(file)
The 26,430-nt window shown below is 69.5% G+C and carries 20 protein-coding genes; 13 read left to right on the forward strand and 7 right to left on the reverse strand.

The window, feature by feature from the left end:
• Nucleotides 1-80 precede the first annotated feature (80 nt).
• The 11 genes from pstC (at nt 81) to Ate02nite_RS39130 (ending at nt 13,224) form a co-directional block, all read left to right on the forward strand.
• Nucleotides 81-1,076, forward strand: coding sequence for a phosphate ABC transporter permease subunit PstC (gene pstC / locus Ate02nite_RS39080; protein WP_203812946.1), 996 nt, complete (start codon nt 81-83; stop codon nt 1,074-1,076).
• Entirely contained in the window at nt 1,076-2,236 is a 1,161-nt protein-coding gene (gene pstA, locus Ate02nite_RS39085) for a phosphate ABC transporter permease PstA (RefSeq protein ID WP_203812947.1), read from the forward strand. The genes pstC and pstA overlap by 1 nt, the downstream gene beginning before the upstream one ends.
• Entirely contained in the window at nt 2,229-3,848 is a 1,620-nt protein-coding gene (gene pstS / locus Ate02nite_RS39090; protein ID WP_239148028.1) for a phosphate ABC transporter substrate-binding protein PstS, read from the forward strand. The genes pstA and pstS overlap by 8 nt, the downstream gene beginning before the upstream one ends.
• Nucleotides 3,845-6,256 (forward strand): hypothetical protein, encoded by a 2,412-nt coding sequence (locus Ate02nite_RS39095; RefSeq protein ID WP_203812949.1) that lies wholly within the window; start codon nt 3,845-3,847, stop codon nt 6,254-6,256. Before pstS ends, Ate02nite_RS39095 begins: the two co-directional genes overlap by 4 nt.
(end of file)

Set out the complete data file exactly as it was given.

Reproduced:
The 26,430-nt window shown below is 69.5% G+C and carries 20 protein-coding genes; 13 read left to right on the forward strand and 7 right to left on the reverse strand.

The window, feature by feature from the left end:
• Nucleotides 1-80 precede the first annotated feature (80 nt).
• The 11 genes from pstC (at nt 81) to Ate02nite_RS39130 (ending at nt 13,224) form a co-directional block, all read left to right on the forward strand.
• Nucleotides 81-1,076, forward strand: coding sequence for a phosphate ABC transporter permease subunit PstC (gene pstC / locus Ate02nite_RS39080; protein WP_203812946.1), 996 nt, complete (start codon nt 81-83; stop codon nt 1,074-1,076).
• Entirely contained in the window at nt 1,076-2,236 is a 1,161-nt protein-coding gene (gene pstA, locus Ate02nite_RS39085) for a phosphate ABC transporter permease PstA (RefSeq protein ID WP_203812947.1), read from the forward strand. The genes pstC and pstA overlap by 1 nt, the downstream gene beginning before the upstream one ends.
• Entirely contained in the window at nt 2,229-3,848 is a 1,620-nt protein-coding gene (gene pstS / locus Ate02nite_RS39090; protein ID WP_239148028.1) for a phosphate ABC transporter substrate-binding protein PstS, read from the forward strand. The genes pstA and pstS overlap by 8 nt, the downstream gene beginning before the upstream one ends.
• Nucleotides 3,845-6,256 (forward strand): hypothetical protein, encoded by a 2,412-nt coding sequence (locus Ate02nite_RS39095; RefSeq protein ID WP_203812949.1) that lies wholly within the window; start codon nt 3,845-3,847, stop codon nt 6,254-6,256. Before pstS ends, Ate02nite_RS39095 begins: the two co-directional genes overlap by 4 nt.